Justice Cumming then cited six decisions which supported that conclusion. All of them were decisions of superior court judges or masters.
None of the cited cases contain any apparent analysis of the public policy issues which are relevant to the enforceability of a “no oral variation” clause, and in particular the autonomy of the parties to enter into a new agreement.
The validity of a “no oral variation” clause was recently upheld by Master Prowse of the Alberta Court of Queen’s Bench in Becker v. Jane Doe No. 1, 2015 CarswellAlta 351, 2015 ABQB 144.
In dealing with this issue in an earlier decision in Toronto Dominion Bank v. Turk, 1992 CarswellOnt 3185,  O.J. No. 2053, Justice Lane of the Superior Court of Ontario relied upon a decision of the Supreme Court of Canada upholding and applying an “entire agreement” clause: Hawrish v. Bank of Montreal, 1969 CarswellSask 9,  S.C.R. 515. An “entire agreements” clause states that no representations or agreements prior to or at the time of the contract are binding on the parties, and that the sole agreement between the parties is that which is contained in the contract they are signing. Justice Lane’s decision was upheld by the Ontario Court of Appeal but without any consideration of the validity of or public policy behind the “no oral variation” issue: Toronto Dominion Bank v. Turk, 1994 CarswellOnt 2646,  O.J. No. 353, 46 A.C.W.S. (3d) 72.
Similarly, in Sportsco International, L.P. v. Rogers Blue Jays Baseball Partnership, 2003 CarswellOnt 90,  O.J. No. 189, Justice Pepall of the Superior Court of Ontario held that a “no oral agreement clause” was binding. In doing so, she relied on the Ontario Court of Appeal decision in Gutierrez v. Tropic International Ltd., 2002 CarswellOnt 2599, 63 O.R. (3d) 63. The contract in the Gutierrez case contained an “entire agreement” clause, not a “no oral variation” clause and the case concerned the enforceability of agreements made at the time of or before the written agreement in question, not a later varying agreement.
The Ontario Court of Appeal gave some consideration to this issue in Shelanu Inc. v. Print Three Franchising Corp., 2003 CarswellOnt 2038, 64 O.R. (3d) 533. There, the Court of Appeal refused to apply a “no oral variation” agreement on the ground that the new agreement was separate from, and could stand with, the original agreement, and because it would be unfair to apply the “no oral variation” clause. The court did not directly deal with the public policy issue, but it did say:
“Indeed, J.M. Perillo, ed., Corbin on Contracts (St. Paul, MN: Western Publishing Co., 1993) states at para. 1295 that an express provision in a written contract forbidding oral variation of the terms of a contract or its discharge is generally unsuccessful with respect to subsequent agreements. The reason he gives is that:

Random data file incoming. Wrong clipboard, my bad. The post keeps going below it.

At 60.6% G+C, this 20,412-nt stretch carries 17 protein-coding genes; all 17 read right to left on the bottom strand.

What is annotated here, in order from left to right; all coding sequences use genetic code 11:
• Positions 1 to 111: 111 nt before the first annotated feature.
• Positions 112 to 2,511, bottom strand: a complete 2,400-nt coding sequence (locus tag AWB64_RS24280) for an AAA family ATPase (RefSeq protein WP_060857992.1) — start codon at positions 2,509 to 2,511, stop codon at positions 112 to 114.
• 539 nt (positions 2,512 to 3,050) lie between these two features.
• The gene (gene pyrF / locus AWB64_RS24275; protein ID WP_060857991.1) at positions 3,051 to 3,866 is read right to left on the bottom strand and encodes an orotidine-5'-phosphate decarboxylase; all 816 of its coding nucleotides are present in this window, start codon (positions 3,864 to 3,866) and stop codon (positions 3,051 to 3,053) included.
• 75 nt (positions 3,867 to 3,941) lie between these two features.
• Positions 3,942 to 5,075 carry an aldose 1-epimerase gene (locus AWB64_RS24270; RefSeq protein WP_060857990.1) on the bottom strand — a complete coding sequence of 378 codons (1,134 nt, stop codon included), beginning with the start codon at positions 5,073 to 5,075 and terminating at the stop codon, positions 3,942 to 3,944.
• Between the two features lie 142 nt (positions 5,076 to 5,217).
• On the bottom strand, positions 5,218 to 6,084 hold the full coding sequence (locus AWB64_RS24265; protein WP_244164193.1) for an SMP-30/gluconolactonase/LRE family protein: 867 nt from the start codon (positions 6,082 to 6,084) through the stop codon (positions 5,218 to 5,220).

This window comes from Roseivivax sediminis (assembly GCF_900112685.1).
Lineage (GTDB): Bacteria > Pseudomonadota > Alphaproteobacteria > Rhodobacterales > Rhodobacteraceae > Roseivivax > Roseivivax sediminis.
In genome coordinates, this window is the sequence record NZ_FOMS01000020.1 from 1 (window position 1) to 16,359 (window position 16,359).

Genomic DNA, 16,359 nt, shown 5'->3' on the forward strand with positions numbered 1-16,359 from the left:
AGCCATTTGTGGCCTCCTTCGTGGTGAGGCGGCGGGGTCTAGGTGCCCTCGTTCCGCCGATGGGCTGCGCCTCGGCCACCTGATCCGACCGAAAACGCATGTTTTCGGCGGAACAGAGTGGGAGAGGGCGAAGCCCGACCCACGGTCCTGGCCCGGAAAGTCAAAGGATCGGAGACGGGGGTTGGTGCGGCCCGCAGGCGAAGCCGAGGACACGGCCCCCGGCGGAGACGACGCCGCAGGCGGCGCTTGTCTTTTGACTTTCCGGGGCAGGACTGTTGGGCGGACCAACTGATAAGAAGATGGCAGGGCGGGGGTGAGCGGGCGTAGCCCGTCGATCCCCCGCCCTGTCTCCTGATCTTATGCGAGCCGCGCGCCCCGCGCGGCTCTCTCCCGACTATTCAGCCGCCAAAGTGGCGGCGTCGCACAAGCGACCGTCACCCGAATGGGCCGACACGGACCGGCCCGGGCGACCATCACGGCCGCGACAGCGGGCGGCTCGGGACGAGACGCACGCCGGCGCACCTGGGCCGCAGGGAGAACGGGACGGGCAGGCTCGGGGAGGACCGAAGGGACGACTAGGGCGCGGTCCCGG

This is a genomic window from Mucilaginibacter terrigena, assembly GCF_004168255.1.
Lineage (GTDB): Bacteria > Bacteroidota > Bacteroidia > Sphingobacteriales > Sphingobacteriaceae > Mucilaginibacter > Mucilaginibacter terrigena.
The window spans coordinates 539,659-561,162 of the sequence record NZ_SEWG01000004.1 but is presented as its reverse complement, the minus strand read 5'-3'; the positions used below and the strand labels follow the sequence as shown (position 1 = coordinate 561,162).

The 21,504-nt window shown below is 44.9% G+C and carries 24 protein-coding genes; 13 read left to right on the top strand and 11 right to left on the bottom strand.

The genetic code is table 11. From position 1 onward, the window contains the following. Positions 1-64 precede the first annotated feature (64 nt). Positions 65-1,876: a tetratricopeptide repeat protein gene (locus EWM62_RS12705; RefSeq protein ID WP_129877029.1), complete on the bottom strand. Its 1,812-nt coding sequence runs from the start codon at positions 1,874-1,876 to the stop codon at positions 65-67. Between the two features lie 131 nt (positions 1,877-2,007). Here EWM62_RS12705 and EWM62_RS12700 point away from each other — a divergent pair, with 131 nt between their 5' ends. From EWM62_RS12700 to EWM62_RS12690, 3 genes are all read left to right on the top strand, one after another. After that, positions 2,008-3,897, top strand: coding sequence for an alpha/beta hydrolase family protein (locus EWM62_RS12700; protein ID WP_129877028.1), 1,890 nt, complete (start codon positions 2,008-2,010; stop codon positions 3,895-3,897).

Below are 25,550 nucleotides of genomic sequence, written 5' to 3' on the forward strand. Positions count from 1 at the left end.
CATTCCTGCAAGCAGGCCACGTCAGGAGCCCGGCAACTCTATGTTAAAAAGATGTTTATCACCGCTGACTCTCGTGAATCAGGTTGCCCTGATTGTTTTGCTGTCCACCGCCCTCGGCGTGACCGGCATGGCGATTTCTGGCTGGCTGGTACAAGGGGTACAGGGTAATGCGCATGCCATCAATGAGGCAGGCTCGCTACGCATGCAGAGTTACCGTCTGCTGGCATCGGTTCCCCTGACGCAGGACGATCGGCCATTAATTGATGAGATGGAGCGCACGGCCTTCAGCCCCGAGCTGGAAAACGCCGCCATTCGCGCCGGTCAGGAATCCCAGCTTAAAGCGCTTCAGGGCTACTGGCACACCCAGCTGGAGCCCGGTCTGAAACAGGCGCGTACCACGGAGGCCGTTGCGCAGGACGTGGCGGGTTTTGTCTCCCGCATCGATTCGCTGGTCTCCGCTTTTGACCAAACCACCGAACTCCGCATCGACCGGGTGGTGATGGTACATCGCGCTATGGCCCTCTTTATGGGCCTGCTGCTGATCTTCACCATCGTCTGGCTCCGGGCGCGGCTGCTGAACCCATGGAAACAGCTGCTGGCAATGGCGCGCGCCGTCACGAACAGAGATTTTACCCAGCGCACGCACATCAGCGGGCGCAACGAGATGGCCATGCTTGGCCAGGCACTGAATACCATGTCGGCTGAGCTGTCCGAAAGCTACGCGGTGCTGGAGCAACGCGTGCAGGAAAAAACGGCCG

‘Two contractors cannot by mutual agreement limit their power to control their legal relations by future mutual agreement. Nor can they in this manner prescribe new rules of evidence and procedure in the proof of facts and events.’”
And in Colautti Construction Ltd. v. Ottawa (City), 1984 CarswellOnt 731, 46 O.R. (2d) 236, the Ontario Court of Appeal found that the contract was amended by the parties’ conduct notwithstanding the existence of a “no oral variation” clause.
An “entire agreement” clause is, or course, very different than a “no oral variation” clause. The “entire agreement” clause assures the parties that no past or present agreements exist at the time that the contract is signed, and that the only contract is the contract which the parties are then signing. That clause is really just an affirmation of the parole evidence rule which prohibits the admission of evidence that contradicts the wording of a written contract. The “no oral variation” clause purports to prohibit the parties from making a new agreement in the future that would vary or amend the written contract.
Obviously, there are good public policy reasons to support “entire agreement” clauses. However, the public policy that would support “no oral variation” clauses is more difficult to ascertain, and the English Court of Appeal and Justice Cardozo have eloquently expressed the public policy to the contrary.
In light of the frequent use of “no oral variation” clauses, it is hoped that this issue will be dealt with shortly by Canadian appellate courts, including the Supreme Court of Canada.
See Heintzman and Goldsmith on Canadian Building Contracts, 5th ed., chapter 1, part 3(d)
Amendment of Contracts – Variation and Amendment – Validity of “no oral variation” clauses
Thomas G. Heintzman O.C., Q.C., FCIArb September 25, 2016
This article contains Mr. Heintzman’s personal views and does not constitute legal advice. For legal advice, legal counsel should be consulted.